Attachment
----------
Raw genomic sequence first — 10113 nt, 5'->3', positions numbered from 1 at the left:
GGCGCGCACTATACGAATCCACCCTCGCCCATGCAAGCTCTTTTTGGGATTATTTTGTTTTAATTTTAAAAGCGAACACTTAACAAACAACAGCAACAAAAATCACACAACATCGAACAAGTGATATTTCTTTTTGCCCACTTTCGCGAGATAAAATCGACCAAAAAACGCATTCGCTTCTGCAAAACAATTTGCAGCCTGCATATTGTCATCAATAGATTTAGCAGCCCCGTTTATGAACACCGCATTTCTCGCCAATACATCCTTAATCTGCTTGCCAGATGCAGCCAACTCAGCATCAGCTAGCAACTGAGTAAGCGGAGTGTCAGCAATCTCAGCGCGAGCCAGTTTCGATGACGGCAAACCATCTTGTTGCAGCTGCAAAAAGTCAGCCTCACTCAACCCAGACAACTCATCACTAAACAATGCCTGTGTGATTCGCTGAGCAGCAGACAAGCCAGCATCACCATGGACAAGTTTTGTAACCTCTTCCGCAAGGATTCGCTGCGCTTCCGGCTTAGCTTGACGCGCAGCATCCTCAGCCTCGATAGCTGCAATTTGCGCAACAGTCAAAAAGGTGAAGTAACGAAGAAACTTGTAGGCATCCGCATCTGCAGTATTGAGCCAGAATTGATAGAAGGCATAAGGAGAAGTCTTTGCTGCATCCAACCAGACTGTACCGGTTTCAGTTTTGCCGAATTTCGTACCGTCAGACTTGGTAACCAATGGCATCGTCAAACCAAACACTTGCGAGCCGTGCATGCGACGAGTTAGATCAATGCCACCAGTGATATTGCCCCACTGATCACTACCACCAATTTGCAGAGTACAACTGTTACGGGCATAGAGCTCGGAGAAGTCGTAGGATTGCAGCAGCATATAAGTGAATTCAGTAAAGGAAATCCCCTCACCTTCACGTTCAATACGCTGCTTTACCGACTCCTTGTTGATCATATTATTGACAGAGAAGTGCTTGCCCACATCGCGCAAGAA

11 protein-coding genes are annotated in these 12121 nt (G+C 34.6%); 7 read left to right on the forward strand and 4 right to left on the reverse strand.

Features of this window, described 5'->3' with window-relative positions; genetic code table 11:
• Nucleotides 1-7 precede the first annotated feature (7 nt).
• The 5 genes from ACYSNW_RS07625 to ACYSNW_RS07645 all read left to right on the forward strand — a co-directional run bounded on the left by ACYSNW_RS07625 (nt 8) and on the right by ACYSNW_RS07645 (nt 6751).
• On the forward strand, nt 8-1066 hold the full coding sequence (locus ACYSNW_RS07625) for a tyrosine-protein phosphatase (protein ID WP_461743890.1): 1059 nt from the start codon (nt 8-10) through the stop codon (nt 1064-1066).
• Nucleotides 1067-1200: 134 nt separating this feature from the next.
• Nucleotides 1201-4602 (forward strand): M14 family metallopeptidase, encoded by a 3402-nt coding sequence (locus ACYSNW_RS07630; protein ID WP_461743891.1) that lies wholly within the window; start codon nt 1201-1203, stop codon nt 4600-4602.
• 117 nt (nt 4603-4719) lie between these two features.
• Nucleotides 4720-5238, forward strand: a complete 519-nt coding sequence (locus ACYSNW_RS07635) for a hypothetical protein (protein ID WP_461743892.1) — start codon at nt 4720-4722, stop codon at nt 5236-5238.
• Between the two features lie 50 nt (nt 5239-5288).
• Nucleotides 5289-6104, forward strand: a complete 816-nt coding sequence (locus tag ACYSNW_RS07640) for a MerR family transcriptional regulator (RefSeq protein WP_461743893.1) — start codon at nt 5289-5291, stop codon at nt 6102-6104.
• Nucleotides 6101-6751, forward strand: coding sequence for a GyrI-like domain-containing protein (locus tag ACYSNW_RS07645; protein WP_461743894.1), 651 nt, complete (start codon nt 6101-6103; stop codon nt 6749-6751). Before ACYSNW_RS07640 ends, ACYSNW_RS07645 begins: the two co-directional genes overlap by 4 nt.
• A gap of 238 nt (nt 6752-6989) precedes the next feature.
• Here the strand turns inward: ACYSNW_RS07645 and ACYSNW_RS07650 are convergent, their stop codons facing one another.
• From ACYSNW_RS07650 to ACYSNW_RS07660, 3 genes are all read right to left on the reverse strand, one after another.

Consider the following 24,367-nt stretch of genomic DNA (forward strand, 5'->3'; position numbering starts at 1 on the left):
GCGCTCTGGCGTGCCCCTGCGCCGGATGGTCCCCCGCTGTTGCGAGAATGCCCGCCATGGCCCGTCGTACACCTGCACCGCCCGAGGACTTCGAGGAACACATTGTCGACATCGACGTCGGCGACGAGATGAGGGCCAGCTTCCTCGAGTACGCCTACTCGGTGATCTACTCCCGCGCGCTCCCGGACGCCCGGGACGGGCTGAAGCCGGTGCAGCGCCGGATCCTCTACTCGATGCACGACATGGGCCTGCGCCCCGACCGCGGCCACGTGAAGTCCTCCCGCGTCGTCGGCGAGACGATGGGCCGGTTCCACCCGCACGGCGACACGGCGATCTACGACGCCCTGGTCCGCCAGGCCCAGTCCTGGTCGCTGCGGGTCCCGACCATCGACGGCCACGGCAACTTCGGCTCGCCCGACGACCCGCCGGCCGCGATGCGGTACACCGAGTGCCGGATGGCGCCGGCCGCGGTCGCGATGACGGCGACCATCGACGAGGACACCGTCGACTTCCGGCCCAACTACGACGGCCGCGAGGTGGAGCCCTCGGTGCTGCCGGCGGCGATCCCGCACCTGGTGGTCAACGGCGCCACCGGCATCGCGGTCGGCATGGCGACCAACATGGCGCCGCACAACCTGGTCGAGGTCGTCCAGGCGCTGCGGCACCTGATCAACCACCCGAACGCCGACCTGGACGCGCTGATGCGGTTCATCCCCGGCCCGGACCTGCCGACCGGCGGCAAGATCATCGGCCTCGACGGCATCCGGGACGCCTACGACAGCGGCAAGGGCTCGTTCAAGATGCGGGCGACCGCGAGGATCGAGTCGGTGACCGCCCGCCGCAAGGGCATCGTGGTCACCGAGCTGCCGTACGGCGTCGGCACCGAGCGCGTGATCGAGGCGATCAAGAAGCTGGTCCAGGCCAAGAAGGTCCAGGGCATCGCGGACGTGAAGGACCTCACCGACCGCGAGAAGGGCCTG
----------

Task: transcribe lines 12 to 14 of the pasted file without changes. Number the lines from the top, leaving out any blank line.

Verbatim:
• Between the two features lie 50 nt (nt 5239-5288).
• Nucleotides 5289-6104, forward strand: a complete 816-nt coding sequence (locus tag ACYSNW_RS07640) for a MerR family transcriptional regulator (RefSeq protein WP_461743893.1) — start codon at nt 5289-5291, stop codon at nt 6102-6104.
• Nucleotides 6101-6751, forward strand: coding sequence for a GyrI-like domain-containing protein (locus tag ACYSNW_RS07645; protein WP_461743894.1), 651 nt, complete (start codon nt 6101-6103; stop codon nt 6749-6751). Before ACYSNW_RS07640 ends, ACYSNW_RS07645 begins: the two co-directional genes overlap by 4 nt.